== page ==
5        Ashker sued Aurora for breach of contract or, alternatively, for breaching its duty of good faith and fair dealing by failing to abide by the termination provisions of the employment agreement.  Ashker also alleged in the complaint that Aurora had defamed him by making “false and defamatory statements” and providing “false information” about him to others and that these statements had interfered with a “contractual relationship” and potential contracts for employment. 


6        We review a decision on summary judgment employing the same methodology as the circuit court.  Green Spring Farms v. Kersten, 136 Wis. 2d 304, 315-17, 401 N.W.2d 816 (1987).  We will affirm a decision granting summary judgment if we find “that there is no genuine issue as to any material fact and that the moving party is entitled to a judgment as a matter of law.”  Wis. Stat. § 802.08(2) (2011-12).[1]


Breach of Contract and Breach of Duty of Good Faith and Fair Dealing

7        The interpretation of a contract presents a question of law reviewed independently on appeal.  Tufail v. Midwest Hospitality, LLC, 2013 WI 62, ¶22, 348 Wis. 2d 631, 833 N.W.2d 586.  “Where the terms of a contract are clear and unambiguous, we construe the contract according to its literal terms.”  Id., ¶26.  The contract at issue is clear and unambiguous.

8        Aurora appeals the circuit court’s order that it pay Ashker for ninety days of work under the “without cause” clause of its employment agreement.  Aurora argues that as it had cause to terminate Ashker and as Ashker’s conduct was not curable, it could immediately terminate his employment without breaching the contract.  We disagree.  The purpose of the “without cause” clause of Aurora’s employment agreement with Ashker is not to govern termination solely in cases where there is no reason for termination; the purpose of this clause is to allow Aurora to terminate an employee without having to later prove to a jury that it had cause to do so and to limit its payments upon such a termination.  If Aurora had wanted to be able to immediately terminate Ashker under the circumstances presented in this case, it could have negotiated such a term into the employment agreement.

9        The contract expressly limited Aurora’s ability to immediately terminate Ashker to seven, specific events, none of which the parties allege to have occurred.  The contract further allowed Aurora to terminate Ashker for a “material breach or violation of its terms,” provided that Aurora give Ashker thirty days’ written notice and opportunity to cure the breach.  Aurora did not do this.  The only remaining manner in which Aurora could unilaterally terminate Ashker’s employment was by resorting to the catch-all “without cause” section of the employment agreement, under which it was obligated to provide ninety days’ notice or pay.  Aurora provided notice when it told Ashker his employment was being terminated.  The court properly ordered Aurora to pay Ashker for ninety days of work, which he was due under the “without cause” provision of the employment agreement. 

10      As the court properly granted summary judgment on Ashker’s breach of contract claim, we need not review the dismissal of Ashker’s other, related contractual claim for breach of the duty of good faith and fair dealing.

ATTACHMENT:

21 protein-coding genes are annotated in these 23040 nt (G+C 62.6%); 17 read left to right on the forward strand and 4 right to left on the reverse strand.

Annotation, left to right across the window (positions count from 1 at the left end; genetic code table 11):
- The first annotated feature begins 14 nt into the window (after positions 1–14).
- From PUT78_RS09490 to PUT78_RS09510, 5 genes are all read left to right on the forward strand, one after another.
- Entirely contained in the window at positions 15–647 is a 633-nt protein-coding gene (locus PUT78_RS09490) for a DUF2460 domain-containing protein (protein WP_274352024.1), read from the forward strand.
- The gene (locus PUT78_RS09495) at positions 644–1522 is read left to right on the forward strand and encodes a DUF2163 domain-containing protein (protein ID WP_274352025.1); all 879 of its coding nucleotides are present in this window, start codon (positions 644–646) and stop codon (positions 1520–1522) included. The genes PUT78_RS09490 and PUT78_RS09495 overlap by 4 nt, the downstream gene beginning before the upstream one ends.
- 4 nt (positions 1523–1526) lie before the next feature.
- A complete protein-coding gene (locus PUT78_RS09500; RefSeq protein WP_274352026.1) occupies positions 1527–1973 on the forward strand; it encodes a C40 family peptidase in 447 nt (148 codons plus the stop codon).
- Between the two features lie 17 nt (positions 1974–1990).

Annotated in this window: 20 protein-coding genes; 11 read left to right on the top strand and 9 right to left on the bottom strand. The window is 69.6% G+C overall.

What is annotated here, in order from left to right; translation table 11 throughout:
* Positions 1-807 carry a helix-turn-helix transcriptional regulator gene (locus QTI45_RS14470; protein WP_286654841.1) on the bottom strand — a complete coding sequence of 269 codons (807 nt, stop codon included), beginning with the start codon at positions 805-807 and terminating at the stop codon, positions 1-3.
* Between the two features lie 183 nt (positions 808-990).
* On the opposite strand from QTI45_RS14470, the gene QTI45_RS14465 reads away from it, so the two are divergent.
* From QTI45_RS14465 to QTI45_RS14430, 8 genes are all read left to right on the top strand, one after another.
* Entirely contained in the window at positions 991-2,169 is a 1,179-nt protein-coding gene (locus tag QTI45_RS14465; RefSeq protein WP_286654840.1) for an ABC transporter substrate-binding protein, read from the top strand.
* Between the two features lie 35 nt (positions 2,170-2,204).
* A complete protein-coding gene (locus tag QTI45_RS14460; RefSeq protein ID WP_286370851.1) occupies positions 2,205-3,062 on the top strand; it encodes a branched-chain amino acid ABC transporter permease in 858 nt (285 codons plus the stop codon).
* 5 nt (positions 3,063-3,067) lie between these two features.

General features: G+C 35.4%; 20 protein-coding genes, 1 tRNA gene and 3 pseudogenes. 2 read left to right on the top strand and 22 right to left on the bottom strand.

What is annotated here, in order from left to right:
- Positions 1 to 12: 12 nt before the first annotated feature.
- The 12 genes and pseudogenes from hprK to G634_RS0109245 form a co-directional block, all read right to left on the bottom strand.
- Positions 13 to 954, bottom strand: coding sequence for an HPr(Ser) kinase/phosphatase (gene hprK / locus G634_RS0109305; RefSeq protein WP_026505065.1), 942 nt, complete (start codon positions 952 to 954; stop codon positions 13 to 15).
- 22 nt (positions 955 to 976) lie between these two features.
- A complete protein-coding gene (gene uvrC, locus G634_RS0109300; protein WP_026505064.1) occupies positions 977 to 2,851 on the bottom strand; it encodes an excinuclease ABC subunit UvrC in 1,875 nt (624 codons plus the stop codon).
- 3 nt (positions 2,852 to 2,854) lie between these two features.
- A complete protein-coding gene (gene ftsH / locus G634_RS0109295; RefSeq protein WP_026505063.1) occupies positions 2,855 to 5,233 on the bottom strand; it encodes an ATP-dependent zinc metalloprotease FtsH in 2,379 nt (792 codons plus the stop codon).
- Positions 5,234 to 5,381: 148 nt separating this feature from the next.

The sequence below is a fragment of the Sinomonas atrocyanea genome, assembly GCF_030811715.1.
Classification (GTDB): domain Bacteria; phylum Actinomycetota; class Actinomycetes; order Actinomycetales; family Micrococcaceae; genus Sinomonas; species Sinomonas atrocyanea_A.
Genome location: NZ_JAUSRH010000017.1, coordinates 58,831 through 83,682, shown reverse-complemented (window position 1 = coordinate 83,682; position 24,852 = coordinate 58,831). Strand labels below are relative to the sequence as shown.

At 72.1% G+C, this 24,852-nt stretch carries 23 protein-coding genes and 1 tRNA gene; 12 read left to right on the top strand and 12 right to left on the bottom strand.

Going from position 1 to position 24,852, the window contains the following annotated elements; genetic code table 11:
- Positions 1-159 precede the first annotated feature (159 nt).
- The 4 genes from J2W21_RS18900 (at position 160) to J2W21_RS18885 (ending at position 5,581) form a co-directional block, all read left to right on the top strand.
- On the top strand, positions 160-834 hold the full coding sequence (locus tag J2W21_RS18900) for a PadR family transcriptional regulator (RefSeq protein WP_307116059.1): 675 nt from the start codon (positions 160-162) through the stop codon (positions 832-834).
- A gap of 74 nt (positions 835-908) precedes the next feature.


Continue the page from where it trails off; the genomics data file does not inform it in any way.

11      Ashker sued Aurora for defamation related to allegedly false statements made by its employees about Ashker.  Ashker did not specify in his complaint what statements were allegedly false, and his pleadings were not amended.  The general allegation in his complaint that Aurora made false statements does not meet the statutory requirement that “the particular words complained of shall be set forth in the complaint” for a defamation claim.  See Wis. Stat. § 802.03(6).  The circuit court properly dismissed this claim.

Tortious Interference with Contract

12      Ashker also contended that Aurora had “intentionally interfered” with prospective contracts he had with potential employers by completing evaluations of him at others’ request, the result of which he alleged had led at least one employer to “let [him] go.”  To prevail on a claim of tortious interference with contract based on statements made in an employment reference, Ashker has to overcome the presumption that the employer provided the statements in good faith.  See Wis. Stat. § 895.487(2).  This can be done “only upon a showing by clear and convincing evidence that the employer knowingly provided false information in the reference, that the employer made the reference maliciously or that the employer made the reference in violation of” state employment discrimination laws.  Id.  Ashker did not present any evidence that demonstrates he could meet this burden.  The court properly dismissed this claim.


13      Aurora breached its contract with Ashker when it terminated Ashker in contravention of the clear and unambiguous language of the employment agreement.  Ashker is entitled to ninety days’ pay under the “without cause” provision of the agreement.  Ashker’s claims for breach of the duty of good faith and fair dealing, defamation, and tortious interference with contract were properly dismissed.

14      No costs to either party.

            By the Court.—Order affirmed.